He referred to these as the “Danger Quintiles,” since mothers so young are not ready for the responsibilities of motherhood, have high maternal and infant mortality rates, are more likely to have fistulas, and are a strain on healthcare services.

Efem proposed the following:

• Introduce sex education early

• Provide access to services

• Enforce the Child Rights Act (In 2003 Nigeria adopted the Child Rights Act to mirror the UN’s Convention on the Rights of the Child)

• Introduce free basic education for all at primary and secondary schools

• Redeploy most of the doctors and nurses who have desk jobs at the Ministry of Health to clinical practice

He wondered if Nigeria has what it takes to implement these proposals in a country whose maximum sentence for rape is three years but for engaging in homosexual acts is ten years.

As an aside, Efem pointed out that for many years it was believed that fistulas were only a big problem in the North and not in the South. His explanation was that owing to the ease of divorce for Muslim men, women in the North with fistulas were more likely to become outcasts and hence more visible whereas in the South they remained with their families and were often concealed.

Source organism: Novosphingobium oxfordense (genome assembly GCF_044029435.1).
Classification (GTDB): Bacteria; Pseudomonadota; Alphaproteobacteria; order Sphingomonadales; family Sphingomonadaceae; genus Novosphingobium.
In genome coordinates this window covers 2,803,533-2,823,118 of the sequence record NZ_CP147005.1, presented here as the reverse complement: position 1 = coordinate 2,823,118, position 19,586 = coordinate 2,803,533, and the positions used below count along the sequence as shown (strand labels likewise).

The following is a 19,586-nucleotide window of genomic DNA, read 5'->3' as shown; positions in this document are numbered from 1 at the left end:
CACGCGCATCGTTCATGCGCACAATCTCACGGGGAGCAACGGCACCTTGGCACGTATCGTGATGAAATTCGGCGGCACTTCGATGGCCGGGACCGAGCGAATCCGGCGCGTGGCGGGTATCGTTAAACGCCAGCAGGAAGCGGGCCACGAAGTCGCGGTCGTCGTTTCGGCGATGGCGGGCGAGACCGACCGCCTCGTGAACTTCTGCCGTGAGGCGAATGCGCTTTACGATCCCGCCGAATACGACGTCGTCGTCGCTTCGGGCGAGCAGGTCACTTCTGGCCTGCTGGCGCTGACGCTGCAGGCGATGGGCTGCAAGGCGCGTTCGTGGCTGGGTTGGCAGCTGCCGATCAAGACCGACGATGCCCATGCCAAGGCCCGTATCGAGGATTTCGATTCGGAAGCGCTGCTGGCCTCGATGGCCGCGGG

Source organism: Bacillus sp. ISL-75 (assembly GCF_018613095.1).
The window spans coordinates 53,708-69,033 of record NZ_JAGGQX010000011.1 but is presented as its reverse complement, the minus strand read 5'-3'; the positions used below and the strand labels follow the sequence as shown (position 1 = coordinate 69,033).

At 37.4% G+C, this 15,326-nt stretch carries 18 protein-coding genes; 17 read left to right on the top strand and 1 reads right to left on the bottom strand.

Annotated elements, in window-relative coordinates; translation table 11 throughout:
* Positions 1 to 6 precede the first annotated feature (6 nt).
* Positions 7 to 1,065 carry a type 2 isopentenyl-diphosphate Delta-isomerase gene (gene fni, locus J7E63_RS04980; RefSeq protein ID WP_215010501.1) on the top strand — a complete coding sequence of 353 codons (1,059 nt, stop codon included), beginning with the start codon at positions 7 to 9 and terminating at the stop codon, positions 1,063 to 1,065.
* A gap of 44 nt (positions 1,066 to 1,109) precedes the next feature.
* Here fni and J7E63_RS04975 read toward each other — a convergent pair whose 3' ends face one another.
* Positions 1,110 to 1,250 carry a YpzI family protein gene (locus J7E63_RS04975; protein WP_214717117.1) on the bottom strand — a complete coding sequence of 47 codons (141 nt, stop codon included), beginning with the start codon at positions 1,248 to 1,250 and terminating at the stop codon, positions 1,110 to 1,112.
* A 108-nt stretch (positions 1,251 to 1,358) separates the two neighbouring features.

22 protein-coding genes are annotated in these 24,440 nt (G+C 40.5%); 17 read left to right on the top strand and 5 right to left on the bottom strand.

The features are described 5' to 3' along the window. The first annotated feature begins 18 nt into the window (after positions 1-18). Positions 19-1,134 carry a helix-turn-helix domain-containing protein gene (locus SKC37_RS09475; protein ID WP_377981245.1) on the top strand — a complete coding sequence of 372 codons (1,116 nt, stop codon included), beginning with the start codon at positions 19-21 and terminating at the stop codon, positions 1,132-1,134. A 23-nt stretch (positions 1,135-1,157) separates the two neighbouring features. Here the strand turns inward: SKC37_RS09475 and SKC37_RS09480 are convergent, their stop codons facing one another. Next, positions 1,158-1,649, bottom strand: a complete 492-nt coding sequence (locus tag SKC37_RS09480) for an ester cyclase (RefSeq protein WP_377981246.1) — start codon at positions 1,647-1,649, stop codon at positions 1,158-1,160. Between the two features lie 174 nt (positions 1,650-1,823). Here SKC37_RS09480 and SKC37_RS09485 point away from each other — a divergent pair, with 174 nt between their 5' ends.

Efem spoke at some length about the healthcare “brain drain” – the emigration of physicians and nurses to other countries. Although many people are critical of this, he pointed out that the Nigerian diaspora was Nigeria’s second highest source of foreign exchange, after oil. He was more concerned with the “brain shift” – the movement of healthcare professionals to desk jobs. He claimed that there were two thousand of these in the Federal Ministry of Health alone, many others in the Ministries of the 36 states, and still others at the local level. Efem proposes that all these healthcare professionals make a pledge to do five days of clinical work every month.